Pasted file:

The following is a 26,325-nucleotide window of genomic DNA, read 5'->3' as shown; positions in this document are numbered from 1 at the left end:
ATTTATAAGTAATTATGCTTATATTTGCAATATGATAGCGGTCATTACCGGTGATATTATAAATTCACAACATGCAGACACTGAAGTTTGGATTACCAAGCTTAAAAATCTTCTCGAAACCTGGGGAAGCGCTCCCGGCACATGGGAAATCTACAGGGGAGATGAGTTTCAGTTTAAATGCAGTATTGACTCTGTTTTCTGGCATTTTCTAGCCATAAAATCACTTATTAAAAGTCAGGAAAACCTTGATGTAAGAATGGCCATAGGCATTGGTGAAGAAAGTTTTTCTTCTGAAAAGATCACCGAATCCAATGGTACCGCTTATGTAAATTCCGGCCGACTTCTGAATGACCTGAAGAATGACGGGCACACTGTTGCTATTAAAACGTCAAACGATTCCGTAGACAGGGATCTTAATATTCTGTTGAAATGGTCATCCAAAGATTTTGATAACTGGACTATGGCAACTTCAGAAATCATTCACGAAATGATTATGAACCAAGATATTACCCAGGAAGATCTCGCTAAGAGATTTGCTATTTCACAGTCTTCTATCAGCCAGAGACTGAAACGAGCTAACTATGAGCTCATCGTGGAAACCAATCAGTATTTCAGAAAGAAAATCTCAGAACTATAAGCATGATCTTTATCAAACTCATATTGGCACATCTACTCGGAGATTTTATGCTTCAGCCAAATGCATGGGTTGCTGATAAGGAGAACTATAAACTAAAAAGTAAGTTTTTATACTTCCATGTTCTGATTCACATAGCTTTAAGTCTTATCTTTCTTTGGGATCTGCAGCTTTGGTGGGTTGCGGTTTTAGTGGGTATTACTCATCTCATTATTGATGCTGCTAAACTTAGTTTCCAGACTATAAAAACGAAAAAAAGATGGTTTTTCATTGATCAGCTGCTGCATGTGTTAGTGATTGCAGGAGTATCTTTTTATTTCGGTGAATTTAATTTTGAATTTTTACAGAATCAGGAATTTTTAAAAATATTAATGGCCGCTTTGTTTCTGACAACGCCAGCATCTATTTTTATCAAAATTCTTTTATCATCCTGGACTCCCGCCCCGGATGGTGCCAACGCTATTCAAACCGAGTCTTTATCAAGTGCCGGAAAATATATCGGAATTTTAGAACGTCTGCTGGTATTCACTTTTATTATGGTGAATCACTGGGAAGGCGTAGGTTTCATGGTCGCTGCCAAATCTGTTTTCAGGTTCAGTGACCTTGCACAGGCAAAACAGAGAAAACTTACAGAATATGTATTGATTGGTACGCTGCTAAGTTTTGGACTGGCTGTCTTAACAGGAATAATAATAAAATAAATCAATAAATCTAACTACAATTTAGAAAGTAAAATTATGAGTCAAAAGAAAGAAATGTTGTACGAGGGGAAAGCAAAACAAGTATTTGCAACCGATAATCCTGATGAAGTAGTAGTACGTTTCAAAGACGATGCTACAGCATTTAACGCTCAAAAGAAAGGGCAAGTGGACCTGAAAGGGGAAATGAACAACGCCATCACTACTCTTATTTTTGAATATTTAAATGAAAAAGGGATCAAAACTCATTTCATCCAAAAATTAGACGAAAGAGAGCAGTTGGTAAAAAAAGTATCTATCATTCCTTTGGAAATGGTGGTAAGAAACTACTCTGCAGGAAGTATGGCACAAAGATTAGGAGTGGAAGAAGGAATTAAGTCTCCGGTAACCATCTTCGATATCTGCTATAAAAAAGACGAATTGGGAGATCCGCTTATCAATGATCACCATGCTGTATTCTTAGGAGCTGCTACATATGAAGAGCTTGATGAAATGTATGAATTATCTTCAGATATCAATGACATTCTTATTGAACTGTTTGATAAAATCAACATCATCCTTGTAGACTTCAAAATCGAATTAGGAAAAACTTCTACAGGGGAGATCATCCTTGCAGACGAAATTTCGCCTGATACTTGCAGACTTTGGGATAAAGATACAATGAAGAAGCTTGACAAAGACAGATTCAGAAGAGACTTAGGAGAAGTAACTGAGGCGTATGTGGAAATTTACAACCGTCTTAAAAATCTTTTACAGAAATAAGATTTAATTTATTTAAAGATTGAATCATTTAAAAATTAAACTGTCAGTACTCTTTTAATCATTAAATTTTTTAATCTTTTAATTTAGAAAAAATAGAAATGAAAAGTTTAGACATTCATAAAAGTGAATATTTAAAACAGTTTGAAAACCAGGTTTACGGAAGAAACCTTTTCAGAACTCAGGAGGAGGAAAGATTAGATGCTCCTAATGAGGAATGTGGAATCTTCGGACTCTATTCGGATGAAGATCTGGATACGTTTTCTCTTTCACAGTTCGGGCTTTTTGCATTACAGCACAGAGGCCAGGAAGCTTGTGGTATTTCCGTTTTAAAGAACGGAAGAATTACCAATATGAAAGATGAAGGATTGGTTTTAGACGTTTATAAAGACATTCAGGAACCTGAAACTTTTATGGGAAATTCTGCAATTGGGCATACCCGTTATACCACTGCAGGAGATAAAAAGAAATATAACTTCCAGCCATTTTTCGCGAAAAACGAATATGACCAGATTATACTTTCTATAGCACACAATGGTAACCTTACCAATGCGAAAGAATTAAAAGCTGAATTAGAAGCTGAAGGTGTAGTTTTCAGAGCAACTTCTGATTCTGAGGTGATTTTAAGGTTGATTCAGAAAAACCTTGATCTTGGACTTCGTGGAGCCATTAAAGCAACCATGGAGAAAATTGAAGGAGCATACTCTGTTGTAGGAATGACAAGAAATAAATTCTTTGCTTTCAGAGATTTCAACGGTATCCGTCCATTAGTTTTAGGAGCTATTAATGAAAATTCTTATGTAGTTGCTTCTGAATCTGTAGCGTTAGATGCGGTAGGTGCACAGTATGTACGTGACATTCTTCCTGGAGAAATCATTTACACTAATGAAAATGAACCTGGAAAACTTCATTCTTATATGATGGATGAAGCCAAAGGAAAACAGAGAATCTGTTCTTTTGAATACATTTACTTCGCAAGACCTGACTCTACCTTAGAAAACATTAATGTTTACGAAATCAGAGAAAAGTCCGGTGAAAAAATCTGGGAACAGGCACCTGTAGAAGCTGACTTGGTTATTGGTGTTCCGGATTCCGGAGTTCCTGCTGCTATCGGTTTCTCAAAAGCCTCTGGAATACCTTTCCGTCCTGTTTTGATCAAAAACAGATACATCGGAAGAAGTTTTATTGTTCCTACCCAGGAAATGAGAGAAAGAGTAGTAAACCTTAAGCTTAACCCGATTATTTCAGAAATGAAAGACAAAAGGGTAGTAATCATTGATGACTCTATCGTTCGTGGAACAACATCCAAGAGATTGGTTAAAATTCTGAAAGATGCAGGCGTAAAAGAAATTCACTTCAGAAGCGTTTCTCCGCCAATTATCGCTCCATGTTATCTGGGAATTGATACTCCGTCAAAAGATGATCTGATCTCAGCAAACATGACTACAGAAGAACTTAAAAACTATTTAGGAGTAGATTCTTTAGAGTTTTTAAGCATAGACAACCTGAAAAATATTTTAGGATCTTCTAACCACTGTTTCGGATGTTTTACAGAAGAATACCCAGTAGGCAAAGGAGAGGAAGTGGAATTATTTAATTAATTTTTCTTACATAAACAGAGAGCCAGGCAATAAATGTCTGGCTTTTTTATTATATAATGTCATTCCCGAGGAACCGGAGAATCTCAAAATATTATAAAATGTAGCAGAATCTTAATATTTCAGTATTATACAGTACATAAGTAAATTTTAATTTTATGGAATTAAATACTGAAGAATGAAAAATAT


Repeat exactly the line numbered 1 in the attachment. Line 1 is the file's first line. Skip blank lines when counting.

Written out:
The following is a 26,325-nucleotide window of genomic DNA, read 5'->3' as shown; positions in this document are numbered from 1 at the left end: